“Falling Leaves”: A review of the Finnish Oscar nominee.  The beauty of silence
  • film “falling leaves” Directed by Aki Kaurismäki He is Finland's Oscar nominee. The main roles were played by Alma Puesti and Jussi Vatanen.
  • It is a story of two lonely people. One evening their paths crossed. Although there are many differences between them, they try to create a romantic relationship.
  • “Falling Leaves” is an “anti-romantic comedy.” It stands out among films that romanticize toxic and harmful relationship patterns.
  • The film won the Jury Prize at the Cannes Film Festival. It was nominated for a Golden Globe in two categories: Best Foreign Language Film and Best Actress in a Comedy or Musical (Alma Puesti). Polish viewers will be able to watch “The Falling Leaves” in cinemas during Valentine's Day, specifically on February 9.

She is a supermarket employee who lives a simple life. He lives in a small but charming studio apartment. Every day seems so similar. He is a worker who cannot find a permanent place. He drowns his sorrows in alcohol. They have many differences, but one thing in common is intense loneliness. Their paths crossed one night. One shy look is enough to spark curiosity and, eventually, infatuation. They are trying to build a semblance of a romantic relationship, but it must be admitted that they are reluctant to do so.

“Falling Leaves” by Aki Kaurismäki is a film about loneliness. About silence. About appearance. About an emotional disability that is a bit charming but certainly disturbing to the characters. There is also room for a definite black humour. Oscar nominee Finlandia disarms with an honest and sad love story of two lost people.

“Falling Leaves” was my first encounter with the work of the most important contemporary Finnish director, Aki Kaurismäki. His characters are full of contradictions: on the one hand, cold and reserved, and on the other hand, full of desires that remain deeply hidden under awkward introversion and minimal ability to communicate. Ansa and Holaba know that their relationship is futile, but there is an invisible thread that brings them together. Or maybe it's a desire to replace unbearable loneliness?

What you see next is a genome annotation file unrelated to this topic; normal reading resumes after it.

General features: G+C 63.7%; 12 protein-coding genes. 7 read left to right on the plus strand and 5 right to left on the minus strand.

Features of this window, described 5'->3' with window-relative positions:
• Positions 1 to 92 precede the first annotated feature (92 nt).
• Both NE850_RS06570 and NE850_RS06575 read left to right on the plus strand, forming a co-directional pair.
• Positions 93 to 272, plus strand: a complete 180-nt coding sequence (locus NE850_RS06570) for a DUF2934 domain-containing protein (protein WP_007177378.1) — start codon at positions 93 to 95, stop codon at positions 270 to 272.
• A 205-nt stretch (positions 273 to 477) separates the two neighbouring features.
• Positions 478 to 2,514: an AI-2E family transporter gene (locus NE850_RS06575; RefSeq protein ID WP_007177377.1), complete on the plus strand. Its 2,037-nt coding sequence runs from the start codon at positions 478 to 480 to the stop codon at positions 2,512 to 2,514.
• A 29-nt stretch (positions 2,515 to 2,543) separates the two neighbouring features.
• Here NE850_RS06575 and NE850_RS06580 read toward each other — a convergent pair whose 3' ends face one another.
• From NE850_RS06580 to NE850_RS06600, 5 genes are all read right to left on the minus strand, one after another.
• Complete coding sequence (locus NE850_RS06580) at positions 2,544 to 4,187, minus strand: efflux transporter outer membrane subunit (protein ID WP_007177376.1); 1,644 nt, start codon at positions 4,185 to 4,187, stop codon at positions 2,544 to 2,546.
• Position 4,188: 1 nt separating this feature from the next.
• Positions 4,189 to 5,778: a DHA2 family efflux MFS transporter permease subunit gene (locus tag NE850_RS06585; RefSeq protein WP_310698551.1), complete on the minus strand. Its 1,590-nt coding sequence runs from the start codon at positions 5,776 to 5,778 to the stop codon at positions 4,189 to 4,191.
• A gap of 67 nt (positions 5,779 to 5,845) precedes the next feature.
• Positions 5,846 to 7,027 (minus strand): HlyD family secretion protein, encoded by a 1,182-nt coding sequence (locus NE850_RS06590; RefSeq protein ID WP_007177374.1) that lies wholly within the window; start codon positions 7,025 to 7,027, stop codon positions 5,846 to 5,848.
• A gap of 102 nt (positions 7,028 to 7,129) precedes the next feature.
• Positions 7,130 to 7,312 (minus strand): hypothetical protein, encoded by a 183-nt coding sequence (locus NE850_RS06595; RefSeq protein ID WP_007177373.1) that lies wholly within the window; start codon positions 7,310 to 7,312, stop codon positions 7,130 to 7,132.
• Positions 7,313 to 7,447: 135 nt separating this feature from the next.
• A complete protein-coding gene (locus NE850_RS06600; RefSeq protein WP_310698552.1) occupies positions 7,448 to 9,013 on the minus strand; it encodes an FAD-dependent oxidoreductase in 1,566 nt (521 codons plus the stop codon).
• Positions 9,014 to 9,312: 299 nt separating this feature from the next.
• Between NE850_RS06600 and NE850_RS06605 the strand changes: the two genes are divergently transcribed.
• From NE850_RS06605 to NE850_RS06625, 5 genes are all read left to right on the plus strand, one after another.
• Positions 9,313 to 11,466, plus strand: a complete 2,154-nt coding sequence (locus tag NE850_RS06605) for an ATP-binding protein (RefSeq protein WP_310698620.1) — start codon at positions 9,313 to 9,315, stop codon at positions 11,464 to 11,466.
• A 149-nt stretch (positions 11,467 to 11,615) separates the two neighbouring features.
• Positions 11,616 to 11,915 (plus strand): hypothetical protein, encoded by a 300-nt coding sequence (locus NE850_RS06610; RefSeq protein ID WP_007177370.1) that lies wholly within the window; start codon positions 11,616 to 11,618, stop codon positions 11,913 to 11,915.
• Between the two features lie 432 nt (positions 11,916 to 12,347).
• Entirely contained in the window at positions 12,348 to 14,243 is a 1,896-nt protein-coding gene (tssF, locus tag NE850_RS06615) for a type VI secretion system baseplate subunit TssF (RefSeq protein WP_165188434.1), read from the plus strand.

Aki Kaurismäki embodies the characters in a style dominated by bright colors. The red and yellow color can be clearly seen in the main character's outfit and her apartment. The film may appear to be set in a world decades ago, but from the beginning we know that it is the present – ​​news of the war in Ukraine being broadcast on the radio. The director makes references to contemporary works of popular culture (characters go to the cinema to see “The Dead Don't Die”), but also winks to film connoisseurs (incidental characters talk about “The Diary of a Country Priest”).

Sometimes the action is in the present, but the characters and Their history is certainly not recent.

“Falling Leaves” reminds me of a work directed by Wong Kar-wai called “In the Mood for Love.” The characters shouldn't be together, but they can't resist each other's attraction. A bright color palette suggests what they are going through internally. And those looks that can say more than the dialogue in the most beautiful cinematic love stories.

A piercing sadness radiates from the screen. The session can be called a therapeutic experience. Even though the film is only 80 minutes long, Kaurismäki creates a space for the viewer to experience their own feelings, take a break, and de-stress. “Falling Leaves” is an “anti-romantic comedy.” It's a response to contemporary clichés that often romanticize the harmful behavior viewers regularly experience on the most popular streaming platforms.

8/10

“falling leaves”, monastery. Aki Kaurismäki, Finland 2023, Distributor: Aurora Films, Premiere in cinema: February 9, 2024.

Read more: “La Chimera”: a mystical journey into the Italian afterlife [recenzja]

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